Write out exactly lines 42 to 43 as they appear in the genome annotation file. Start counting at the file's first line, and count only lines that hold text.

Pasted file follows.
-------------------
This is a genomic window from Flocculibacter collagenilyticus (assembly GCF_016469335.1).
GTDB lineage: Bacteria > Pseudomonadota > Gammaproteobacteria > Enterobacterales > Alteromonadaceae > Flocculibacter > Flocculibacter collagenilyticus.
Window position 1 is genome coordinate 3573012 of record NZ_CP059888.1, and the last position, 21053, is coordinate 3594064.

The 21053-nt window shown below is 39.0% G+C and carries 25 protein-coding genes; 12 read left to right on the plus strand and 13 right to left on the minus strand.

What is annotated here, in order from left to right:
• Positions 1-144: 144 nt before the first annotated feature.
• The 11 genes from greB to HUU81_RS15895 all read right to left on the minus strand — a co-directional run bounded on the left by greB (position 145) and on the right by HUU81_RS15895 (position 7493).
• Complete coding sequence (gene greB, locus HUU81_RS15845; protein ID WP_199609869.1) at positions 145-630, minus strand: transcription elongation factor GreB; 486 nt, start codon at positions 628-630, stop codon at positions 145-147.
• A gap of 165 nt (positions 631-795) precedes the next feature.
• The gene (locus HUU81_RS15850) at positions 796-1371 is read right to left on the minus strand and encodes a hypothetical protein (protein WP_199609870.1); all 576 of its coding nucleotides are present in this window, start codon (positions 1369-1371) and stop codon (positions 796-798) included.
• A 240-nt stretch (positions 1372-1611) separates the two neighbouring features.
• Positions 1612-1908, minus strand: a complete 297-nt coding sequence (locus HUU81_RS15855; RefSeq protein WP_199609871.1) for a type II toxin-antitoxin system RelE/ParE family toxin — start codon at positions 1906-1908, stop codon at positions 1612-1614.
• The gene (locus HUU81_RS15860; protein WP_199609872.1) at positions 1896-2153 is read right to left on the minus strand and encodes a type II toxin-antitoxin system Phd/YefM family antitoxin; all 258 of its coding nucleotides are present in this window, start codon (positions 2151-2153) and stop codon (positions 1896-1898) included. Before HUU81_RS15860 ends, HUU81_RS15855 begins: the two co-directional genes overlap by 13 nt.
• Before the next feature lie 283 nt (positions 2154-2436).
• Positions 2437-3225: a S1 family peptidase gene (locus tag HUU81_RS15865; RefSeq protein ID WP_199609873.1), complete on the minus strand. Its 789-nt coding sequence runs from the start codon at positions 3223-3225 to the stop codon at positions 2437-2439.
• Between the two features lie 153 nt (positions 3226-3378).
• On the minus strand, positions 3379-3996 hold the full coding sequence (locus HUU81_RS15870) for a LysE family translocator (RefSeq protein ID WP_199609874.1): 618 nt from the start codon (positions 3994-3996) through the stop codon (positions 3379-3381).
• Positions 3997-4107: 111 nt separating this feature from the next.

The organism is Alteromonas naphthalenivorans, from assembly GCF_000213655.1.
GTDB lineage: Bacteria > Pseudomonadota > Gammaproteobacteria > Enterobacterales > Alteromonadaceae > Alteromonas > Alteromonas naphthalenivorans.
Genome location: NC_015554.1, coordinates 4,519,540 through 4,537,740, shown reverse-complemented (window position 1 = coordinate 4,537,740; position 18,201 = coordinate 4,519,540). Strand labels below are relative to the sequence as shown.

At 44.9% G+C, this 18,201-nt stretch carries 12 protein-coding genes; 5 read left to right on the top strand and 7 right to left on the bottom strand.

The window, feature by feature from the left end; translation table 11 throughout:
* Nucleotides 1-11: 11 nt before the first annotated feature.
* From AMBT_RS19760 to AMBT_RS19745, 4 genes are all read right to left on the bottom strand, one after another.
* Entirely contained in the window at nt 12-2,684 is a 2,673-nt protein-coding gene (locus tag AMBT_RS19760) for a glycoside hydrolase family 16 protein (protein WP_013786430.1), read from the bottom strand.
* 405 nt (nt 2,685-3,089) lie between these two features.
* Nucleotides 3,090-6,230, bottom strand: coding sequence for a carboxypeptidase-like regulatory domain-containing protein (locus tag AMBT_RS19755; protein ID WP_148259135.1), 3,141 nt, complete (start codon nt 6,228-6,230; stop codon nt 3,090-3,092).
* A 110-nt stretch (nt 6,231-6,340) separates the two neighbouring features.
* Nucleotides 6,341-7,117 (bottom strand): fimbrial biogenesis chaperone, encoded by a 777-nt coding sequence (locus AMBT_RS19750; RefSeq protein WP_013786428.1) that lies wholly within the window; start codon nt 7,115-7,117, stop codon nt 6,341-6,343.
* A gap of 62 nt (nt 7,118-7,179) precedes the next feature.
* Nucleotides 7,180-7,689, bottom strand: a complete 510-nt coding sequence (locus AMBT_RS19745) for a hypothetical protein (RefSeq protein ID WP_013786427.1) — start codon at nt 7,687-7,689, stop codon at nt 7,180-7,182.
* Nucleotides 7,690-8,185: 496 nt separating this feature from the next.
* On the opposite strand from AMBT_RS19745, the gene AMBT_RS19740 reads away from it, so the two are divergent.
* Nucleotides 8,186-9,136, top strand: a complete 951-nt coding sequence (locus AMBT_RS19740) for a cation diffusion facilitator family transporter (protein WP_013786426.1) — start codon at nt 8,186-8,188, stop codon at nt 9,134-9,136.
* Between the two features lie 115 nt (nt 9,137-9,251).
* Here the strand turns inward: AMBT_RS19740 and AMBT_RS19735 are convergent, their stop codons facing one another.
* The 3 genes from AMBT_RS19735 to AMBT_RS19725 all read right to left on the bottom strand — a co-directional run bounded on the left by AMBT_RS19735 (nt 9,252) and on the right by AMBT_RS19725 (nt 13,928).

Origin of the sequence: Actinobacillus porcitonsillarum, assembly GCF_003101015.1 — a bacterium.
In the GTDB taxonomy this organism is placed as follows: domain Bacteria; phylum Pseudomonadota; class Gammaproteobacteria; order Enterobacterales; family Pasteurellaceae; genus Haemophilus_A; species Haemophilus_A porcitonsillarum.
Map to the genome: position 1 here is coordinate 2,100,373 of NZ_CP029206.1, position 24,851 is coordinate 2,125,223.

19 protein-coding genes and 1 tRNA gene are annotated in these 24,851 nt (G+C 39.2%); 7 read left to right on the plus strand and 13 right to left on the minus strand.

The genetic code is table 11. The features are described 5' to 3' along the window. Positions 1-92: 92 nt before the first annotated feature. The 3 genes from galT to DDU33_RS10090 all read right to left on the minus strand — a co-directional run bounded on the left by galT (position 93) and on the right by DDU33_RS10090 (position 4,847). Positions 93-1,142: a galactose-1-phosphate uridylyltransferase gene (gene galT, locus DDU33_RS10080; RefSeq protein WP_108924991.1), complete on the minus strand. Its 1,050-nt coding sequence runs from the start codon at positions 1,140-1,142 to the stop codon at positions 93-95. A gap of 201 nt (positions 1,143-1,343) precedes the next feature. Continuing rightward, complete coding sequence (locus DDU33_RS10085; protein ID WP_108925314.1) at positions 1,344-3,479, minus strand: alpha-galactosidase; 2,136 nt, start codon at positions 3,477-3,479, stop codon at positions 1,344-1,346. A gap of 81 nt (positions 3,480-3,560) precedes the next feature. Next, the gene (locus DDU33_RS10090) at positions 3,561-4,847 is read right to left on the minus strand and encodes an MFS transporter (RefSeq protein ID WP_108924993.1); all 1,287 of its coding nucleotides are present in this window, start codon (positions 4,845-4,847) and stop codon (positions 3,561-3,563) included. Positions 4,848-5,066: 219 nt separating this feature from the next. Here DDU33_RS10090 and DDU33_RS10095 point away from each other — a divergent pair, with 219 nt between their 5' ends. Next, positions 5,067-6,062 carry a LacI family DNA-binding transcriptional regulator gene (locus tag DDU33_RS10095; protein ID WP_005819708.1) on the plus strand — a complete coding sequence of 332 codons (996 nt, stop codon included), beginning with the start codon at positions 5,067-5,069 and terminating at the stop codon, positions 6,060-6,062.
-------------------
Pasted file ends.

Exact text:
19 protein-coding genes and 1 tRNA gene are annotated in these 24,851 nt (G+C 39.2%); 7 read left to right on the plus strand and 13 right to left on the minus strand.

The genetic code is table 11. The features are described 5' to 3' along the window. Positions 1-92: 92 nt before the first annotated feature. The 3 genes from galT to DDU33_RS10090 all read right to left on the minus strand — a co-directional run bounded on the left by galT (position 93) and on the right by DDU33_RS10090 (position 4,847). Positions 93-1,142: a galactose-1-phosphate uridylyltransferase gene (gene galT, locus DDU33_RS10080; RefSeq protein WP_108924991.1), complete on the minus strand. Its 1,050-nt coding sequence runs from the start codon at positions 1,140-1,142 to the stop codon at positions 93-95. A gap of 201 nt (positions 1,143-1,343) precedes the next feature. Continuing rightward, complete coding sequence (locus DDU33_RS10085; protein ID WP_108925314.1) at positions 1,344-3,479, minus strand: alpha-galactosidase; 2,136 nt, start codon at positions 3,477-3,479, stop codon at positions 1,344-1,346. A gap of 81 nt (positions 3,480-3,560) precedes the next feature. Next, the gene (locus DDU33_RS10090) at positions 3,561-4,847 is read right to left on the minus strand and encodes an MFS transporter (RefSeq protein ID WP_108924993.1); all 1,287 of its coding nucleotides are present in this window, start codon (positions 4,845-4,847) and stop codon (positions 3,561-3,563) included. Positions 4,848-5,066: 219 nt separating this feature from the next. Here DDU33_RS10090 and DDU33_RS10095 point away from each other — a divergent pair, with 219 nt between their 5' ends. Next, positions 5,067-6,062 carry a LacI family DNA-binding transcriptional regulator gene (locus tag DDU33_RS10095; protein ID WP_005819708.1) on the plus strand — a complete coding sequence of 332 codons (996 nt, stop codon included), beginning with the start codon at positions 5,067-5,069 and terminating at the stop codon, positions 6,060-6,062.